Order in disorder: Get it done
Feb 25, 2013 (News & Record - McClatchy-Tribune Information Services via COMTEX) --
I have often rolled my eyes at the notion that writers are some delicate breed, like hot house flowers, that need just the right conditions to produce their perfect prose.
Movies have encouraged this stereotype of tortured creative types who have to sit in a certain chair, have just the right light, maybe the sound of the ocean, and perhaps a fifth of alcohol to find their muse.
Journalists, as least, learn to work anywhere. Music reviewing used to mean retreating to a concrete room just outside the auditorium to pound out a commentary piece in 30 to 45 minutes while the concert still throbbed on the other side of the wall, loud enough to make the floor vibrate.
Sportswriters are often composing at courtside, with tall sweaty players lunging over their laptops to save an errant ball.
We've rested laptops on dashboards and sat crosslegged on the floor, hunched over iPads.
Even the relative comfort of the newsroom is not a serene writing environment. Quite the contrary, it is loud and profane and filled with storytellers who like to tell their stories out loud before they write them down.
And yet ...
They're messing with my space, and that is messing with my head.
We're in the midst of a newsroom redesign, both literally and figuratively. Jobs are changing, workflow is changing, and the physical layout of the newsroom is changing drastically.
As someone who has studied communication, leadership and the dynamics of change, I know that physical change can jump-start organizational change, which we are trying to achieve in a big way.
So, I didn't just understand this, I applauded it.
Besides, I lived through a remodeling of the building in which only a plastic sheet separated me from saws and drills as they literally tore the walls down.
This would be a piece of cake.
First we had to box up everything in our desks and move into the sports department temporarily. Two weeks later, we came in to find our computers and phones back in the newsroom in all new locations. So it was moving day again.
I was eager to get back into the newsroom.
The desk I ended up with was grimy, there were burst sugar packets inside the drawers, and the area around my desk was littered with debris that fell out of the ceiling when they moved the panels to relocate wiring.
This is when I got fairly testy about the process.
You haven't seen a truly disgusting debris field until you've seen what's left when they move desks and partitions that have been in place for a decade or so. Dust bunnies the size of sewer rats. Fossilized Skittles. Crushed packets of crackers. Paper clips, long lost pen caps and relics of yesteryear such as proportion wheels and pica poles.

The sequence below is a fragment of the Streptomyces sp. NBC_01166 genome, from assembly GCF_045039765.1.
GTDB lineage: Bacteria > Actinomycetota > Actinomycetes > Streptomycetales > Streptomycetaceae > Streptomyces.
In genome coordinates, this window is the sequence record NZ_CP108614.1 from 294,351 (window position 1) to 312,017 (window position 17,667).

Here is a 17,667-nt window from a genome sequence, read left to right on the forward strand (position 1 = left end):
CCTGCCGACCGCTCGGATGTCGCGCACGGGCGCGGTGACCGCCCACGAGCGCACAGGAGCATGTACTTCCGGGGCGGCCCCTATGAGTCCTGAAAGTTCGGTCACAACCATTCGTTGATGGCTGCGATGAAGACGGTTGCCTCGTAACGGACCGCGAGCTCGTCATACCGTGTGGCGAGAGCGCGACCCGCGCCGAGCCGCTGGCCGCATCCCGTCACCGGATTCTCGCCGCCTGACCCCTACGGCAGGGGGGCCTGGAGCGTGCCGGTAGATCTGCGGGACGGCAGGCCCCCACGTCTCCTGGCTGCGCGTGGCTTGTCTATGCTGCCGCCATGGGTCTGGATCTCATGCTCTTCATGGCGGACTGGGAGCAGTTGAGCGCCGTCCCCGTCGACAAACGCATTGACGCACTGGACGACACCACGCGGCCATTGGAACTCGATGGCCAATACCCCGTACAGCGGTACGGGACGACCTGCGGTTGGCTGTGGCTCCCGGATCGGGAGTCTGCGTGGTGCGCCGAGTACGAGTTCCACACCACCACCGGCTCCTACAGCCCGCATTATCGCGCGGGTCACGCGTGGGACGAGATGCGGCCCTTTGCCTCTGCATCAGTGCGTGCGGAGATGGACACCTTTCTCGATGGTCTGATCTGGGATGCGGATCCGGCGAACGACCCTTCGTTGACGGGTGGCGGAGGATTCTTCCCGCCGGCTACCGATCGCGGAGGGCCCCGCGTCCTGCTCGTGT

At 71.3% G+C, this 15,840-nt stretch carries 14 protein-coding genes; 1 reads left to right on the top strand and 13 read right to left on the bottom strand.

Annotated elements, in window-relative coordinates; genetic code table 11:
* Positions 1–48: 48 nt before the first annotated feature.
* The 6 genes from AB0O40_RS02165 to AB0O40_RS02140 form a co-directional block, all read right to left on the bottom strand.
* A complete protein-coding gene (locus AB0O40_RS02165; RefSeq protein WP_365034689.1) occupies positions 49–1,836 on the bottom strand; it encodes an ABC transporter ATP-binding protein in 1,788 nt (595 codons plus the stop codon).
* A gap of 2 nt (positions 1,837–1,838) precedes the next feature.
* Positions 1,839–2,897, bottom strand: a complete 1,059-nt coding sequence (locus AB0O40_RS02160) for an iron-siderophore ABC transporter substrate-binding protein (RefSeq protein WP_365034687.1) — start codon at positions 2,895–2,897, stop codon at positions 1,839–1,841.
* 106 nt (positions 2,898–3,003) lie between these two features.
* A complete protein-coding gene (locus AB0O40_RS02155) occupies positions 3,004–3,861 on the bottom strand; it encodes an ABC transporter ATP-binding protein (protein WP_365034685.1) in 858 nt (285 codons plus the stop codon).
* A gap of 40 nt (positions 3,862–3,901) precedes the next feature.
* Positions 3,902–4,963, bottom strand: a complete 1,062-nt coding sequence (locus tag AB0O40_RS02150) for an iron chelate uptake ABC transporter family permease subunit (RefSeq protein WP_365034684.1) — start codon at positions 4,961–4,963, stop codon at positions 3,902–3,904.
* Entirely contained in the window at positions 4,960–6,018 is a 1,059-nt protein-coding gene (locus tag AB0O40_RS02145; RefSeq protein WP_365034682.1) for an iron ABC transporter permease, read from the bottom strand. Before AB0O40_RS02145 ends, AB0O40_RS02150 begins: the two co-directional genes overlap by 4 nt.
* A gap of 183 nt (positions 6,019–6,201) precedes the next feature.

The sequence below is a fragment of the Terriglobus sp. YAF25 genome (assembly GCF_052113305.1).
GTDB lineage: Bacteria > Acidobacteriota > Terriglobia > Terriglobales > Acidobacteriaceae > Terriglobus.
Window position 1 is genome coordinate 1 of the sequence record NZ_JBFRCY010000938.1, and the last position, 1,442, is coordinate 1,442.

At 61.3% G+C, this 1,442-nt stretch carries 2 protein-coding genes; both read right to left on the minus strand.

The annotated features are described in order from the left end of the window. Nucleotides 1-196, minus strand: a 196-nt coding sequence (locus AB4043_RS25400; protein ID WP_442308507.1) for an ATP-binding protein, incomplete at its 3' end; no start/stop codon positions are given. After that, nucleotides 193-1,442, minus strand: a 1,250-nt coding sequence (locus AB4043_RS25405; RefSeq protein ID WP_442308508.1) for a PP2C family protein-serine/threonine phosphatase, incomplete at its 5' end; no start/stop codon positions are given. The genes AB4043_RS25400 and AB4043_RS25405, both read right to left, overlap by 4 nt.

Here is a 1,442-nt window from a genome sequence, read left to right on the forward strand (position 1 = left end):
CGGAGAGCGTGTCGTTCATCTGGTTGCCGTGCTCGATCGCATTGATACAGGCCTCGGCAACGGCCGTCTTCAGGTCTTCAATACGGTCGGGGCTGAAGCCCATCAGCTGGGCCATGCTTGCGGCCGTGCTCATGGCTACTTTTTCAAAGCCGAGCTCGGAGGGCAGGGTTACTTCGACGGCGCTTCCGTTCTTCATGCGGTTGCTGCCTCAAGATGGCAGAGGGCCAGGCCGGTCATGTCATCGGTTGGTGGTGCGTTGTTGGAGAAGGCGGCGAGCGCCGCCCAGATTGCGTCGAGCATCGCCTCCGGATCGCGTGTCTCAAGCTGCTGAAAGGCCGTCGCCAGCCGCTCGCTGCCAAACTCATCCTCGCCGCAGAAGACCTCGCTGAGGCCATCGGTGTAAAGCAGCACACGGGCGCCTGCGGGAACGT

They vacuumed, of course, but half of the newsroom is still a construction zone, with desks and file cabinets herded together, and in one corner, the island of misfit office supplies: cracked plastic paper trays, broken keyboards, beat-up binders, and a virtual library of outdated stylebooks and computer manuals.
This disturbs my sense of order.
I thought once I got my stuff unpacked and put the photos and cartoons back on the walls of my cubby, I would be content. And yet, here I sit, grumpy as all get-out.
I mean, I'm facing the wrong way. I'm 360 degrees and several yards from my old spot. It doesn't feel right.
Worst of all, I seem to have lost my legendary Cone of Silence somewhere along the way. My ability to block out sound and even movement when I am writing is so complete that I frequently jump out of my skin when someone materializes by my elbow and begins to speak. This laser focus has served me well in more than 30 years of daily journalism.
Now, I hear everything because there are all these new sounds in this end of the room. The view over the top of my cubicle looks different. The ceiling clock seems to be resting on the top of the partition, taunting me.
Guess what, kiddo Time to write anyway. Put on your big girl panties and deal with it.
Because I know in a day or so, this will be the familiar landscape. I will learn all the noises and therefore stop hearing them. Life will return to the familiar chaos in which I have worked, happily for the most part, all my life.
In the end, for all writers, home is where the keyboard is. We sit down and write -- when we're happy, when we're sad, when we're angry, when we're at a loss to know what else to do.
We put our fingers on the keys and trust that the words will come.
You know what They always do.
Contact Susan Ladd at 373-7006 or firstname.lastname@example.org and follow at www.facebook.com/susankladd or @susankladd on Twitter.
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